Tony Vagneur: Saddle Sore
The Aspen Times
Aspen, CO, Colorado
The key is rhythm, steady rhythm, like the beating of your heart or the advance of tectonic plates across the earth’s surface; the tide along the banks of the Chester River on Maryland’s Eastern Shore ebbs and flows with a rhythm millions of years old, and the horses feel it somewhere deep inside.
We stepped into a late October, early-morning dense fog, lightheaded at the scarcity of landmarks. Carefully walking across the damp earth and trying to look around, it was as though floating through a dream, a Colorado horseman lost in the murkiness, unsure of his role.
Horses, unseen but snorting through the mist, gave us a sense of home, and from within my breast, an eagerness sprang to meet these new friends, to touch the familiarity of equine reality with my thoughts and feelings. Horse barns are built by men, but horses own them through the sheer force of their personalities. A barn without horses is one without romance, without purpose. The clomping of a horse’s hooves as it walks the alleyway is, well, unforgettable.
A mountain boy from Woody Creek, plunked down in the middle of a thoroughbred race horse farm back East without his Western saddle, helping to break yearlings and handle stud horses, makes for an interesting scenario in survival. Nerve and naivete help, but a sense of deep curiosity serves to keep one in the game. That and a good boss who always tried to make things interesting for that scrawny kid and his young wife.
Charlie Moloney, the manager, already had our horses saddled, and they were snuffling and pawing, eager to begin their exercise routine. As we mounted up, the fog began to lift, giving us the perception that something magical was in the works. We left the barn area, four abreast, with me wondering where the adventure would lead – the others wondering if I’d measure up.
The stout gelding underneath me, one of the fox-hunting stable, was steady enough and immediately gained my trust. After a bit, we kicked up into a slow canter (lope), and the immense energy of the beast began to tire my arms as I attempted to keep him in the pack.
“Put an iron cross on him,” hollered Eddie Houghton, the farm owner, from the outside.
Hell, I didn’t know an iron cross from a wooden peg at that point, but by watching Eddie, I learned how to cross the reins over the big horse’s neck, letting him pull against himself.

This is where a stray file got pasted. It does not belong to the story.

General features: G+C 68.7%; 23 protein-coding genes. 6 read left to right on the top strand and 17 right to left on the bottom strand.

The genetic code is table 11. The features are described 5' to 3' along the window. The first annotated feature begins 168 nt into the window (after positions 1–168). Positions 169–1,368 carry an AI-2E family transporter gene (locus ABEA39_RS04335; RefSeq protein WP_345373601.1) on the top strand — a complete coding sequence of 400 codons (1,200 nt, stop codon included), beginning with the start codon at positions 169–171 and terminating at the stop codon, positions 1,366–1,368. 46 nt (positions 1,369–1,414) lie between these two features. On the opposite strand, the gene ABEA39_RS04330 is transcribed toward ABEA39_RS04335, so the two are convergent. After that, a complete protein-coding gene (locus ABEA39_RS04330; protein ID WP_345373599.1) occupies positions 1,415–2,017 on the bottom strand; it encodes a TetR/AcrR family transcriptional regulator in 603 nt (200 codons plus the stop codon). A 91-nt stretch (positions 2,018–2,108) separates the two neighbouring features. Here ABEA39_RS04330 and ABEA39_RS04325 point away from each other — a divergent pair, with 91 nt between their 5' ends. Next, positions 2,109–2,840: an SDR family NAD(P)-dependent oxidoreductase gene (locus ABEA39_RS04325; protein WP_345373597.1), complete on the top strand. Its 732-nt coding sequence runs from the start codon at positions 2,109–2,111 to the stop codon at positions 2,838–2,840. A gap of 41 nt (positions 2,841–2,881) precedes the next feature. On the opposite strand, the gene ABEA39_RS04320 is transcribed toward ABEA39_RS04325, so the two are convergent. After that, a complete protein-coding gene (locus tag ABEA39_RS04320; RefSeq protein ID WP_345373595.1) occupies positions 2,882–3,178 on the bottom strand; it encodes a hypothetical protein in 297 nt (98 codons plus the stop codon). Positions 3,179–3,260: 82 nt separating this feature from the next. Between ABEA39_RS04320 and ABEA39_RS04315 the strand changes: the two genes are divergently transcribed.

Harold Hall and I broke a lot of horses in Woody Creek Canyon, and we rode some rank ones into damned good ranch mounts, but those mornings spent exercising the fox hunters back East are still powerful in my mind. Charging down wide, well-kept, sandy trails through forests of red oak, beech, maple and dogwood, standing up in the stirrups of an English saddle at a gallop, my face within inches of the light sorrel mane and experiencing every nuance of the powerful horse under me was a rush I cannot forget.
And I became aware of something I knew but hadn’t acknowledged before. To be a good rider, you need a lot of practice, but even more important, you have to develop the ability to merge with the rhythm of the animal you’re riding. Horses react naturally from the heart without giving their actions a lot of cerebral consideration, a gift we humans have denigrated in ourselves, believing brainpower to be superlative.
It’s been almost 40 years since I traveled those Maryland trails, and in the incessant rhythm of life we can’t control, some of the riders have left our midst, but my memories of them will never die. Eddie, the high-energy owner, is gone, along with his farm manager, Charlie. Long ago, the horses we rode stopped clunking through the barn and galloping after foxhounds. Somewhere there’s a photo, taken by my friend Buck Deane, documenting my life as an English exercise rider in the secluded woods of Maryland. I’d like to find that photo for just one more glimpse.
Tony Vagneur salutes Buckingham Farm, still raising winners. Tony writes here every Saturday and welcomes your comments at firstname.lastname@example.org.
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